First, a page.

Doctors demand right to refuse euthanasia
Doctors do not want to be obligated to perform euthanasia if their patients request it. They want to be able to determine themselves how or if they want to cooperate with a patient's wish to die, and if necessary they want to be able to refuse, doctors federation KNMG said in NRC on Tuesday.
This follows the Dutch Society for a Voluntary End Of Life advocating for a so-called "last wish pill" - a pill prescribed by a doctor or pharmacist that a patient can administer themselves when they are ready to die. The KNMG feels that this is going too far.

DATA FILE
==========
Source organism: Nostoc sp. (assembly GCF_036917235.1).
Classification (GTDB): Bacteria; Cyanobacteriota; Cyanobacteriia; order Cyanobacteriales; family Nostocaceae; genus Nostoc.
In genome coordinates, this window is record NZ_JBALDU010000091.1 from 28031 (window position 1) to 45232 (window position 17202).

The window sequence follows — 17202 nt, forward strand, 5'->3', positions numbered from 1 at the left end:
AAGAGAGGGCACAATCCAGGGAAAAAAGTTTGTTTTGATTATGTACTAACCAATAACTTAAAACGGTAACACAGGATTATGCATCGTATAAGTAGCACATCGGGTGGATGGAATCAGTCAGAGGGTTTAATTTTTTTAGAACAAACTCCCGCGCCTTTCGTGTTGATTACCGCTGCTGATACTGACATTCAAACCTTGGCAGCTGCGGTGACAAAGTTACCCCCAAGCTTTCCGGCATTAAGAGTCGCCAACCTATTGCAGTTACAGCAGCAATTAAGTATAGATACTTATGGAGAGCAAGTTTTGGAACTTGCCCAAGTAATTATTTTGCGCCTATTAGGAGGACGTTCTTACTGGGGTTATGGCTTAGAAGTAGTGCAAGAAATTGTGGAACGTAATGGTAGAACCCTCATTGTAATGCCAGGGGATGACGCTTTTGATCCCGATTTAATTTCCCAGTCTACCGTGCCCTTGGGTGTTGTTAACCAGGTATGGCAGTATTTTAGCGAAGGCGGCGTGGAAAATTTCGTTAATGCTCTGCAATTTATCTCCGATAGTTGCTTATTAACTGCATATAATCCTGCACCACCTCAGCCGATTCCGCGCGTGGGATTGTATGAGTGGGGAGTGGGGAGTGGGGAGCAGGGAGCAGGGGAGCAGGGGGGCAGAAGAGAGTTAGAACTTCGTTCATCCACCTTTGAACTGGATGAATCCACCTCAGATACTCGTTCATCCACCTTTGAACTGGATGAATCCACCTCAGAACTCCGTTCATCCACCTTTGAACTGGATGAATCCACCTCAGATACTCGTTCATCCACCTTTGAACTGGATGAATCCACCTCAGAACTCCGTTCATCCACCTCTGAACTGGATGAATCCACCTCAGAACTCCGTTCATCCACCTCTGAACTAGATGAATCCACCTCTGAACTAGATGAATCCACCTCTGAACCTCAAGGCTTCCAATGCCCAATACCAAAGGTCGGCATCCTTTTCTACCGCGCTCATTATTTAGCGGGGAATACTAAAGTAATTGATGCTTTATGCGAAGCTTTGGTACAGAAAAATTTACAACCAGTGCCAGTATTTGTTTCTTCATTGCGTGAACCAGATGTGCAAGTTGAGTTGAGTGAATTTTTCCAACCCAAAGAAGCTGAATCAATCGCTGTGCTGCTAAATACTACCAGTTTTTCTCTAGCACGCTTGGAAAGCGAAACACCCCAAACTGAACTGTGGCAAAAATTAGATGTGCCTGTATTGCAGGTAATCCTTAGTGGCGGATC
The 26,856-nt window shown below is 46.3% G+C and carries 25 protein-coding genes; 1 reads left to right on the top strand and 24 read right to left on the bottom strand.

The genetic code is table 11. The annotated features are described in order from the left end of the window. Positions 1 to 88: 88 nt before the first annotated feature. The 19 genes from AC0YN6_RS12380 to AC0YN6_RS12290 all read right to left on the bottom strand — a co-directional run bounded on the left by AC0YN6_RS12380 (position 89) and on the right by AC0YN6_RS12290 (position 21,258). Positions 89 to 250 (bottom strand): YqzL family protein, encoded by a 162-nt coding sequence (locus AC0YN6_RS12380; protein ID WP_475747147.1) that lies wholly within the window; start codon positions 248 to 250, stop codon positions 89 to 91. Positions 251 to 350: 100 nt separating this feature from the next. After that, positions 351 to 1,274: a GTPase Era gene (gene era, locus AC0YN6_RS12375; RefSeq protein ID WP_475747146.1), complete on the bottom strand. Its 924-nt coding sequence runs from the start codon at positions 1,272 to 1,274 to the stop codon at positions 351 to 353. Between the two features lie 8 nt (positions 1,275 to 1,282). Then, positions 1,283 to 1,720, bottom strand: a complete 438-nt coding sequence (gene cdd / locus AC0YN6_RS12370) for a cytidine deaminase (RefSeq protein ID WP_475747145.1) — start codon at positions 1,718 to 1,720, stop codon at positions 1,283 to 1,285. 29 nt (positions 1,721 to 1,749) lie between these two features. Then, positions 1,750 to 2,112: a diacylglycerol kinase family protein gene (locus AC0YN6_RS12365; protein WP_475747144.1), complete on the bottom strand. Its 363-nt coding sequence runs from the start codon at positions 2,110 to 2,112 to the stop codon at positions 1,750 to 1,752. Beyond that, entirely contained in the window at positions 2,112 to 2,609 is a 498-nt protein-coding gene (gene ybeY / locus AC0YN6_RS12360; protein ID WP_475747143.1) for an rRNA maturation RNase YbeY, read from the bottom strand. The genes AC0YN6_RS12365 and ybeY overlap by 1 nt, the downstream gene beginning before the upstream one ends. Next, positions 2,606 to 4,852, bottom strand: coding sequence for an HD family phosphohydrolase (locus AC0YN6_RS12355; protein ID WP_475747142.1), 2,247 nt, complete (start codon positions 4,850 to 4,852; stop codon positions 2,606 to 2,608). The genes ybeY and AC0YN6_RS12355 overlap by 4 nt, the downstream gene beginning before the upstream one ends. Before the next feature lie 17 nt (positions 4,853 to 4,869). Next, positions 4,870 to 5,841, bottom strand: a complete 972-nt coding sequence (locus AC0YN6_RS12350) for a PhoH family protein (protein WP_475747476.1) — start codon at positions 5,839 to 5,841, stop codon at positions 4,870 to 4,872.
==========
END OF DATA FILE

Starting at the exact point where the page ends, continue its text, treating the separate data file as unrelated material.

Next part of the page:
Rutger Jan van der Gaag, chairman of the KNMG, told the newspaper that most doctors are open to discuss the option of euthanasia with their terminally ill patients, but it must never lead to "an obligation for the doctor to cooperate". Euthanasia must never be something a patient can "force" on a doctor.
"Euthanasia is just one of the options, there must be room for consideration. Do we want the government to allow an end of life pill being available to everyone? How do we protect the vulnerable against pressure from the environment, against their own impulsive acts?" Van der Gaag said. "The doctor is now at least an important safety valve which ensures that reasonable alternatives can not be overlooked and euthanasia resources are not misused. With doctors as central professional it never becomes 'you ask, we inject'."